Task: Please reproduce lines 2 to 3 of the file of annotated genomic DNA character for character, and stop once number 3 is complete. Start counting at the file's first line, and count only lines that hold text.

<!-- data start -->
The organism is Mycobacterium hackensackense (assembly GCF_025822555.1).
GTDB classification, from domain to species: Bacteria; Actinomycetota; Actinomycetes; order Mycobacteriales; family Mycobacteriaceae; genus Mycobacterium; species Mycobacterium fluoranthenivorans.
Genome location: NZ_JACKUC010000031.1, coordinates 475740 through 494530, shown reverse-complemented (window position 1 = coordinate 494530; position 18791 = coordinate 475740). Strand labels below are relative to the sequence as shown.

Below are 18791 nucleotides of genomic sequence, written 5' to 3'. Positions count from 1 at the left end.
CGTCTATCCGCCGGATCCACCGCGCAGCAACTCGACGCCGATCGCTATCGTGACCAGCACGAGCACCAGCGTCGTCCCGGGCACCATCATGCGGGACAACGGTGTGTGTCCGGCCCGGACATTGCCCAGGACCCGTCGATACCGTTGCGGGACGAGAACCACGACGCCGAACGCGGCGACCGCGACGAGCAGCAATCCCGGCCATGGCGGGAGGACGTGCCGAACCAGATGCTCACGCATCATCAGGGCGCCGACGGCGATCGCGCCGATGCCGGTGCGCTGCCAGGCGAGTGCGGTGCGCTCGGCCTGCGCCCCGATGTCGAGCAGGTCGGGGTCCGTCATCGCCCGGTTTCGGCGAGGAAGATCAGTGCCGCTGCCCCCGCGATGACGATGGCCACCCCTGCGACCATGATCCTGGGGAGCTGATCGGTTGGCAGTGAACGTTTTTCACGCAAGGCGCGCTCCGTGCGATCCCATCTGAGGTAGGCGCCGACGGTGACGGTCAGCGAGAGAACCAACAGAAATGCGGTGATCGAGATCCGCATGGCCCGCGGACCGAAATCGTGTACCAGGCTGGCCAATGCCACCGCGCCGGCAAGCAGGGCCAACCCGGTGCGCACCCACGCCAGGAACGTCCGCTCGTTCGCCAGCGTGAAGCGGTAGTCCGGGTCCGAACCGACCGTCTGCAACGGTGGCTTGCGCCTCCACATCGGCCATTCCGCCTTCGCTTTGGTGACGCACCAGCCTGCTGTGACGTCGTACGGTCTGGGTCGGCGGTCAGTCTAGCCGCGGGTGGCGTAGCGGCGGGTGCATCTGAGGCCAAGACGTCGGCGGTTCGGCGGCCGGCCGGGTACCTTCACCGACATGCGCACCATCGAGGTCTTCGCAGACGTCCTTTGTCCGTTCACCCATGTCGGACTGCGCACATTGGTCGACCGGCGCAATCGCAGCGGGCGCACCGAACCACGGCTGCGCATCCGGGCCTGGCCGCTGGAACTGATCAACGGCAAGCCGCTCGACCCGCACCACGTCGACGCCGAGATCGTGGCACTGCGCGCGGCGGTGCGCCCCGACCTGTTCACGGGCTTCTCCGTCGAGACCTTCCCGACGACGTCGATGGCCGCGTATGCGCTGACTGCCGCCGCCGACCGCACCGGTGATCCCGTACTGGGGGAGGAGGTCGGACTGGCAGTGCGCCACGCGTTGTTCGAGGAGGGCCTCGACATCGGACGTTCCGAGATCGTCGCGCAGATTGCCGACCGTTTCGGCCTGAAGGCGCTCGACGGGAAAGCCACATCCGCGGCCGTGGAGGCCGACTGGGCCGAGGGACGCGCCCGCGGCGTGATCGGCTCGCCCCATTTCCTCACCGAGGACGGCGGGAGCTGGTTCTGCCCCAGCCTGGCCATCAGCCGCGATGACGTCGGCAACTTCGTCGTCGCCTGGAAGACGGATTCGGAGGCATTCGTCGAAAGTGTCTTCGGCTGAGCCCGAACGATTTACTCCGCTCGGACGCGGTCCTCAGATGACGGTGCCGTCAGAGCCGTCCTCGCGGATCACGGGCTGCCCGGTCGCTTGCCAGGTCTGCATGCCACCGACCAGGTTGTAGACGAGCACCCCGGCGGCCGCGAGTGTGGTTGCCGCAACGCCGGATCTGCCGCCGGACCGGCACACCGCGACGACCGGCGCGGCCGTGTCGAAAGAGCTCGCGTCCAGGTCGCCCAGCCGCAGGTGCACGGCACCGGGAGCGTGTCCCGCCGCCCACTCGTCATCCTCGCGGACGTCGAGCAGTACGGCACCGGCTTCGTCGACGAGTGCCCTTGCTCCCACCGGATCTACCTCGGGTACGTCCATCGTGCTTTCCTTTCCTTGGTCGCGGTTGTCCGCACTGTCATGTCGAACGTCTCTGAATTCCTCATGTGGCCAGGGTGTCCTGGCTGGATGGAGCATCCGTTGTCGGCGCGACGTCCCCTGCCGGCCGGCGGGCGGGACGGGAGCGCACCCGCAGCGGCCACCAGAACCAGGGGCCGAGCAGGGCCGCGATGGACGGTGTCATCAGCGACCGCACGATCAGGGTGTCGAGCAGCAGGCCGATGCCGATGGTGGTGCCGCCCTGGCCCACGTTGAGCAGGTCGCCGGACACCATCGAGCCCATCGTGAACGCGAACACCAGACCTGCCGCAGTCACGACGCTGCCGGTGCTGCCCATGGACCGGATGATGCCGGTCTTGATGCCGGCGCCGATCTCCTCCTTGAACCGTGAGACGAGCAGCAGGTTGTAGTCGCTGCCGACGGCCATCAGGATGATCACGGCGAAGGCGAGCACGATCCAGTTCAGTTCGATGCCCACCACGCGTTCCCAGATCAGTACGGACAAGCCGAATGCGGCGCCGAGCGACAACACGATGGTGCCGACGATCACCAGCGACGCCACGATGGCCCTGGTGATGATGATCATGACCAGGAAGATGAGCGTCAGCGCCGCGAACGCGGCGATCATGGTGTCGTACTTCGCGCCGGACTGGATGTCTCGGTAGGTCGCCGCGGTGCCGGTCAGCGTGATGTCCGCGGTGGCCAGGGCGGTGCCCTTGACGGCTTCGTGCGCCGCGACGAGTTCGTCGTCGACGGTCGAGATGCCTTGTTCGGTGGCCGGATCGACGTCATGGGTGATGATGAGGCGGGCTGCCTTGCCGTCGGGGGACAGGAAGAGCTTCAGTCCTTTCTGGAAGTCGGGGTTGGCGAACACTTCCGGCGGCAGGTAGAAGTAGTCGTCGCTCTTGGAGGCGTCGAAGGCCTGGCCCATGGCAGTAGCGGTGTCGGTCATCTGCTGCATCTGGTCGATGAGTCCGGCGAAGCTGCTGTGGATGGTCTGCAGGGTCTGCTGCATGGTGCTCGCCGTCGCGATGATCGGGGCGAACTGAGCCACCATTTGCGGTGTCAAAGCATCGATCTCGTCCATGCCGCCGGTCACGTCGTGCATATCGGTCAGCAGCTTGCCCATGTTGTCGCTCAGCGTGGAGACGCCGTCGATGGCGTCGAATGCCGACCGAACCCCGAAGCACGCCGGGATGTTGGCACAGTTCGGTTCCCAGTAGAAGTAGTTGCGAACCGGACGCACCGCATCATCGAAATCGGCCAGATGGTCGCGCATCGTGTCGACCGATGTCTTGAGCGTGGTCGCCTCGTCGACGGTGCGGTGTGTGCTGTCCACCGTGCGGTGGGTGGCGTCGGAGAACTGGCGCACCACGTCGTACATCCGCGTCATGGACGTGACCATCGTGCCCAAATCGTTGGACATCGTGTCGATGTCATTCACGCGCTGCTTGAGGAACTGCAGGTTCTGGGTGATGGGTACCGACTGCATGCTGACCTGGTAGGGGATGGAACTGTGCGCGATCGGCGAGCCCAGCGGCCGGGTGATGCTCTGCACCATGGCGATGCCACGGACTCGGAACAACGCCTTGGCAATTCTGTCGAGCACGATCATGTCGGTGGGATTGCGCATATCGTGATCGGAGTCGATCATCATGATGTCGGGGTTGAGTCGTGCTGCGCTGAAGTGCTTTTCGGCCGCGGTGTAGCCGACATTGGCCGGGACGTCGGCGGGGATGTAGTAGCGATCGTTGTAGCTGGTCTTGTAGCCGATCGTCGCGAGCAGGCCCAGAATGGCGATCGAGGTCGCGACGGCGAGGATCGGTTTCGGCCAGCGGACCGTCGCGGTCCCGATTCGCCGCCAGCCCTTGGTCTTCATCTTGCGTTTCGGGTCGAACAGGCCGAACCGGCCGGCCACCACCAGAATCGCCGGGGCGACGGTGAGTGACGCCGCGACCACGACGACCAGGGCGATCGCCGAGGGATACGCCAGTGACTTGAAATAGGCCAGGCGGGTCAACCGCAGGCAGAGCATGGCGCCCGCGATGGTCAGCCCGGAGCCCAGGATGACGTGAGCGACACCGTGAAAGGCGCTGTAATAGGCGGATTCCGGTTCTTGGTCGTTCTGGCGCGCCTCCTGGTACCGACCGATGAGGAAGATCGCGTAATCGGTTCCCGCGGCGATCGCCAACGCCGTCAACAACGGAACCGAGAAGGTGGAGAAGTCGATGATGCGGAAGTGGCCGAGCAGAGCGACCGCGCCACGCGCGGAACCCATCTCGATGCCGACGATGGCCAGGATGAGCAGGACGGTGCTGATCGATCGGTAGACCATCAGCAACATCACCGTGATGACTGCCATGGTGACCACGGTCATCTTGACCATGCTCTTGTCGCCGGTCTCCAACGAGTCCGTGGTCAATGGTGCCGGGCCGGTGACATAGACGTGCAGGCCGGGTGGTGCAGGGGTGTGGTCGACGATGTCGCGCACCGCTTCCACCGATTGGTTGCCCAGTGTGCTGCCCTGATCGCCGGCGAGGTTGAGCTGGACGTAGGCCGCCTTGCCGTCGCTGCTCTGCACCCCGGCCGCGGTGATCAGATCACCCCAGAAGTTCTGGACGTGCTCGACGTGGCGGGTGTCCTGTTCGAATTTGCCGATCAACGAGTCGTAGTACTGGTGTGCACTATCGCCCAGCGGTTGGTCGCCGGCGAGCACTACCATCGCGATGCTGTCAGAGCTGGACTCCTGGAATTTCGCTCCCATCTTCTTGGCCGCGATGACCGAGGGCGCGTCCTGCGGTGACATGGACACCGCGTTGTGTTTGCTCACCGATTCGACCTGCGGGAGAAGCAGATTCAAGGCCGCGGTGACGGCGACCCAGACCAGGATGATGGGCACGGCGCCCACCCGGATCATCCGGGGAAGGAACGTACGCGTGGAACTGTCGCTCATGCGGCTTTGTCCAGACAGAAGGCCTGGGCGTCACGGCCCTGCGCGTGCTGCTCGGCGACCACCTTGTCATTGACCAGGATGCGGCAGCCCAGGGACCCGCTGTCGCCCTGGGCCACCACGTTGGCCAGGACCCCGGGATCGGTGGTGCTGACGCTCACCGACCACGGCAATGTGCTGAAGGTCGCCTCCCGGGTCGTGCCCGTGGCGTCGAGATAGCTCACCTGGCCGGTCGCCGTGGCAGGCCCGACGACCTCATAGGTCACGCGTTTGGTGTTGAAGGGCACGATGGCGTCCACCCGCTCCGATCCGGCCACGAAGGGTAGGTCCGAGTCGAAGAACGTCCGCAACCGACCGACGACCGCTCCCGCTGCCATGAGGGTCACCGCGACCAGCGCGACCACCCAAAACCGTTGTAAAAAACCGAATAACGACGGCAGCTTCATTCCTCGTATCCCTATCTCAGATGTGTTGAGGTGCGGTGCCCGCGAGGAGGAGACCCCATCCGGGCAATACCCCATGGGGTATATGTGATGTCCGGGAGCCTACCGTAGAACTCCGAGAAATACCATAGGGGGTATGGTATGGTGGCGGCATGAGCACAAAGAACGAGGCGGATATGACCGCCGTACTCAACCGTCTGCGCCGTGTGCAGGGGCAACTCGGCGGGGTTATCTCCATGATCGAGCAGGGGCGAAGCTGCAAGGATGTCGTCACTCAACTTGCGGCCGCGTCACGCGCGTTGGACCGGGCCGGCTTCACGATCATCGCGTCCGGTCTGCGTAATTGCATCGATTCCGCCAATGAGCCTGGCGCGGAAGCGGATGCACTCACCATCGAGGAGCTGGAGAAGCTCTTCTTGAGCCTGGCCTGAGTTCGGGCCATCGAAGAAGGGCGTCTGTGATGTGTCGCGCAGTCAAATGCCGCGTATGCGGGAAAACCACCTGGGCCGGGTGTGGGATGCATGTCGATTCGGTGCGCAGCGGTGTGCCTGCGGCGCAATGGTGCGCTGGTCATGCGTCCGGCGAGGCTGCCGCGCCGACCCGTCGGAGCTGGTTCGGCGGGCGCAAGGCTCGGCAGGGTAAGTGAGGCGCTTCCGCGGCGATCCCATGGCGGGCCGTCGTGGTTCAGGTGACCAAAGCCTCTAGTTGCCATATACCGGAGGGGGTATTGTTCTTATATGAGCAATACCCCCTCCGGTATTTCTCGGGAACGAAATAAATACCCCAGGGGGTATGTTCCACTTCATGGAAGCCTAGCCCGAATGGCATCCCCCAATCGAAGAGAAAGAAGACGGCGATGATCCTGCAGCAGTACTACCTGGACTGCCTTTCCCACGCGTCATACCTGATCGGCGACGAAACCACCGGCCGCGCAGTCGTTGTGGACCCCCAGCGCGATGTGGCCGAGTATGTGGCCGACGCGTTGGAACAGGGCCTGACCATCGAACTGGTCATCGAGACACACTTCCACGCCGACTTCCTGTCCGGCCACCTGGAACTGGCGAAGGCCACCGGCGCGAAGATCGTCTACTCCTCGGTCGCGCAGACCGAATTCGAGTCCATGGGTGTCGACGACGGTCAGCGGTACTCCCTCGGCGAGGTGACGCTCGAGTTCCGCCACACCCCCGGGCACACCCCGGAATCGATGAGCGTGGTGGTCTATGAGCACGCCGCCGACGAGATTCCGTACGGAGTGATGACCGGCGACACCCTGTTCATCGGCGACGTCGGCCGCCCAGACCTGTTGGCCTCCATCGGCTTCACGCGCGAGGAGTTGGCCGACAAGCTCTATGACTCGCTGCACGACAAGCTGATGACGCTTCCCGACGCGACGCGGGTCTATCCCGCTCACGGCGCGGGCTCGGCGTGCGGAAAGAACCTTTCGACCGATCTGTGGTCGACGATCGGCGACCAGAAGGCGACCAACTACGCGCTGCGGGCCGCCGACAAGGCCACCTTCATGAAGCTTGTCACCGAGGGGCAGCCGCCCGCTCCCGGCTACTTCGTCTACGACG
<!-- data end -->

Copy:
GTDB classification, from domain to species: Bacteria; Actinomycetota; Actinomycetes; order Mycobacteriales; family Mycobacteriaceae; genus Mycobacterium; species Mycobacterium fluoranthenivorans.
Genome location: NZ_JACKUC010000031.1, coordinates 475740 through 494530, shown reverse-complemented (window position 1 = coordinate 494530; position 18791 = coordinate 475740). Strand labels below are relative to the sequence as shown.